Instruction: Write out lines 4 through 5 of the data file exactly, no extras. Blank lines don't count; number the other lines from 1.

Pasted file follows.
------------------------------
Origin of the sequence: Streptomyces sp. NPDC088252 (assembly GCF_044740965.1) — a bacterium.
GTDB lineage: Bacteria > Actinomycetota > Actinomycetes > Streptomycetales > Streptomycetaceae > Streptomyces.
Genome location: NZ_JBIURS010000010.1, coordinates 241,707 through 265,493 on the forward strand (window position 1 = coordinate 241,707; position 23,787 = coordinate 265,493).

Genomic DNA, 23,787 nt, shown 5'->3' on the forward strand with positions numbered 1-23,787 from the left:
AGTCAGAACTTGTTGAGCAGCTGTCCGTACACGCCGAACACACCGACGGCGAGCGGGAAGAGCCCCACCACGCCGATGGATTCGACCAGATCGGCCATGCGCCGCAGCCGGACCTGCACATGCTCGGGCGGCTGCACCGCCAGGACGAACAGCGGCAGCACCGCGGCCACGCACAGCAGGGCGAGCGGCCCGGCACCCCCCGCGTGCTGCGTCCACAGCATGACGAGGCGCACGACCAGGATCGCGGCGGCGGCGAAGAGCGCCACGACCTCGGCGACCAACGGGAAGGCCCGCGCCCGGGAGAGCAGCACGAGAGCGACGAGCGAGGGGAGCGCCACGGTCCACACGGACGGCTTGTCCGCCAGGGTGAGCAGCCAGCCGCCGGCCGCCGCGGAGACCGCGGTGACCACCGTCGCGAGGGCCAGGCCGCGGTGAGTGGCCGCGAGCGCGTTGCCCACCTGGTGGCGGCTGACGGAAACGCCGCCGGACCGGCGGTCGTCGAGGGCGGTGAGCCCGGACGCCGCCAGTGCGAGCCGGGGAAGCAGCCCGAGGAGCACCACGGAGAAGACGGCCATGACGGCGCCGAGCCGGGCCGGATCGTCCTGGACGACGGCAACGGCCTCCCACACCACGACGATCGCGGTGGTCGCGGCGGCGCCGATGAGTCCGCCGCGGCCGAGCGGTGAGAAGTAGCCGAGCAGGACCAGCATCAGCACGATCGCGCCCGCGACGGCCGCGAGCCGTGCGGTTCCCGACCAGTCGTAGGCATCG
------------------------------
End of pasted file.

Genomic DNA, 23,787 nt, shown 5'->3' on the forward strand with positions numbered 1-23,787 from the left:
AGTCAGAACTTGTTGAGCAGCTGTCCGTACACGCCGAACACACCGACGGCGAGCGGGAAGAGCCCCACCACGCCGATGGATTCGACCAGATCGGCCATGCGCCGCAGCCGGACCTGCACATGCTCGGGCGGCTGCACCGCCAGGACGAACAGCGGCAGCACCGCGGCCACGCACAGCAGGGCGAGCGGCCCGGCACCCCCCGCGTGCTGCGTCCACAGCATGACGAGGCGCACGACCAGGATCGCGGCGGCGGCGAAGAGCGCCACGACCTCGGCGACCAACGGGAAGGCCCGCGCCCGGGAGAGCAGCACGAGAGCGACGAGCGAGGGGAGCGCCACGGTCCACACGGACGGCTTGTCCGCCAGGGTGAGCAGCCAGCCGCCGGCCGCCGCGGAGACCGCGGTGACCACCGTCGCGAGGGCCAGGCCGCGGTGAGTGGCCGCGAGCGCGTTGCCCACCTGGTGGCGGCTGACGGAAACGCCGCCGGACCGGCGGTCGTCGAGGGCGGTGAGCCCGGACGCCGCCAGTGCGAGCCGGGGAAGCAGCCCGAGGAGCACCACGGAGAAGACGGCCATGACGGCGCCGAGCCGGGCCGGATCGTCCTGGACGACGGCAACGGCCTCCCACACCACGACGATCGCGGTGGTCGCGGCGGCGCCGATGAGTCCGCCGCGGCCGAGCGGTGAGAAGTAGCCGAGCAGGACCAGCATCAGCACGATCGCGCCCGCGACGGCCGCGAGCCGTGCGGTTCCCGACCAGTCGTAGGCATCG